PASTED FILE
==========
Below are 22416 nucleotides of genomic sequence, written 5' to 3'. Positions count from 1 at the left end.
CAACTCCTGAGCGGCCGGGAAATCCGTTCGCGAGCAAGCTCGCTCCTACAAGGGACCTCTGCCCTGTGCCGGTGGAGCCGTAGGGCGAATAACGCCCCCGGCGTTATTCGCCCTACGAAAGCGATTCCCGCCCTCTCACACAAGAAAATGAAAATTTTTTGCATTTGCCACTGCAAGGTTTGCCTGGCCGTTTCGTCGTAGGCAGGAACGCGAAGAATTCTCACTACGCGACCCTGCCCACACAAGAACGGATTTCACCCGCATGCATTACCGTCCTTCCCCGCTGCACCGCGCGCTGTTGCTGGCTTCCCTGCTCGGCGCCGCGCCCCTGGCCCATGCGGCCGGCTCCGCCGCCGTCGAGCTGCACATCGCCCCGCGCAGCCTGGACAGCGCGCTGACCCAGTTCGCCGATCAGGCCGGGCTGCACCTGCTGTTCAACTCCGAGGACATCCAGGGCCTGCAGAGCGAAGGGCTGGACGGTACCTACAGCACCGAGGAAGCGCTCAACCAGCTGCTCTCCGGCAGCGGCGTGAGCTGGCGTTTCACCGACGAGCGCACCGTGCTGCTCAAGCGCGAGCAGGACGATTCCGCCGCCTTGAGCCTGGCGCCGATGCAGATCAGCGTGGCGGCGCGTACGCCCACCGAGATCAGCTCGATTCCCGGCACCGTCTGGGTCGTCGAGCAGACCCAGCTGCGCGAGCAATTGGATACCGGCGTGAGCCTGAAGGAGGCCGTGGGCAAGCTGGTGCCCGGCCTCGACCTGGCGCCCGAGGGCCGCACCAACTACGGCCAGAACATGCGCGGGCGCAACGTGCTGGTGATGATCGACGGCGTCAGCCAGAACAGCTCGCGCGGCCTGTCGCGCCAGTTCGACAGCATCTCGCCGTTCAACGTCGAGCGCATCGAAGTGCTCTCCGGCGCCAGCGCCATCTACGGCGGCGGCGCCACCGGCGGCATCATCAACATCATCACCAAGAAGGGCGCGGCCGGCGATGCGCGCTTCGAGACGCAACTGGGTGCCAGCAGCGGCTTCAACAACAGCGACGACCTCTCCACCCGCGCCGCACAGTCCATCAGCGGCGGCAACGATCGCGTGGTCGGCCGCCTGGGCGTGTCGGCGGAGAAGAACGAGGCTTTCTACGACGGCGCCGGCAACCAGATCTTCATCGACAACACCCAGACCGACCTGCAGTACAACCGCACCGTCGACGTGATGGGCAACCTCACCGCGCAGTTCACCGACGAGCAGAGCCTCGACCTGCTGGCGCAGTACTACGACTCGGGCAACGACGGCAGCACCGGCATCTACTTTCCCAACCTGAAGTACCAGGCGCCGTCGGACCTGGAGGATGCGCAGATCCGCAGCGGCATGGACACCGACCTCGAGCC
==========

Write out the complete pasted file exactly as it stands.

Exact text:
Below are 22416 nucleotides of genomic sequence, written 5' to 3'. Positions count from 1 at the left end.
CAACTCCTGAGCGGCCGGGAAATCCGTTCGCGAGCAAGCTCGCTCCTACAAGGGACCTCTGCCCTGTGCCGGTGGAGCCGTAGGGCGAATAACGCCCCCGGCGTTATTCGCCCTACGAAAGCGATTCCCGCCCTCTCACACAAGAAAATGAAAATTTTTTGCATTTGCCACTGCAAGGTTTGCCTGGCCGTTTCGTCGTAGGCAGGAACGCGAAGAATTCTCACTACGCGACCCTGCCCACACAAGAACGGATTTCACCCGCATGCATTACCGTCCTTCCCCGCTGCACCGCGCGCTGTTGCTGGCTTCCCTGCTCGGCGCCGCGCCCCTGGCCCATGCGGCCGGCTCCGCCGCCGTCGAGCTGCACATCGCCCCGCGCAGCCTGGACAGCGCGCTGACCCAGTTCGCCGATCAGGCCGGGCTGCACCTGCTGTTCAACTCCGAGGACATCCAGGGCCTGCAGAGCGAAGGGCTGGACGGTACCTACAGCACCGAGGAAGCGCTCAACCAGCTGCTCTCCGGCAGCGGCGTGAGCTGGCGTTTCACCGACGAGCGCACCGTGCTGCTCAAGCGCGAGCAGGACGATTCCGCCGCCTTGAGCCTGGCGCCGATGCAGATCAGCGTGGCGGCGCGTACGCCCACCGAGATCAGCTCGATTCCCGGCACCGTCTGGGTCGTCGAGCAGACCCAGCTGCGCGAGCAATTGGATACCGGCGTGAGCCTGAAGGAGGCCGTGGGCAAGCTGGTGCCCGGCCTCGACCTGGCGCCCGAGGGCCGCACCAACTACGGCCAGAACATGCGCGGGCGCAACGTGCTGGTGATGATCGACGGCGTCAGCCAGAACAGCTCGCGCGGCCTGTCGCGCCAGTTCGACAGCATCTCGCCGTTCAACGTCGAGCGCATCGAAGTGCTCTCCGGCGCCAGCGCCATCTACGGCGGCGGCGCCACCGGCGGCATCATCAACATCATCACCAAGAAGGGCGCGGCCGGCGATGCGCGCTTCGAGACGCAACTGGGTGCCAGCAGCGGCTTCAACAACAGCGACGACCTCTCCACCCGCGCCGCACAGTCCATCAGCGGCGGCAACGATCGCGTGGTCGGCCGCCTGGGCGTGTCGGCGGAGAAGAACGAGGCTTTCTACGACGGCGCCGGCAACCAGATCTTCATCGACAACACCCAGACCGACCTGCAGTACAACCGCACCGTCGACGTGATGGGCAACCTCACCGCGCAGTTCACCGACGAGCAGAGCCTCGACCTGCTGGCGCAGTACTACGACTCGGGCAACGACGGCAGCACCGGCATCTACTTTCCCAACCTGAAGTACCAGGCGCCGTCGGACCTGGAGGATGCGCAGATCCGCAGCGGCATGGACACCGACCTCGAGCC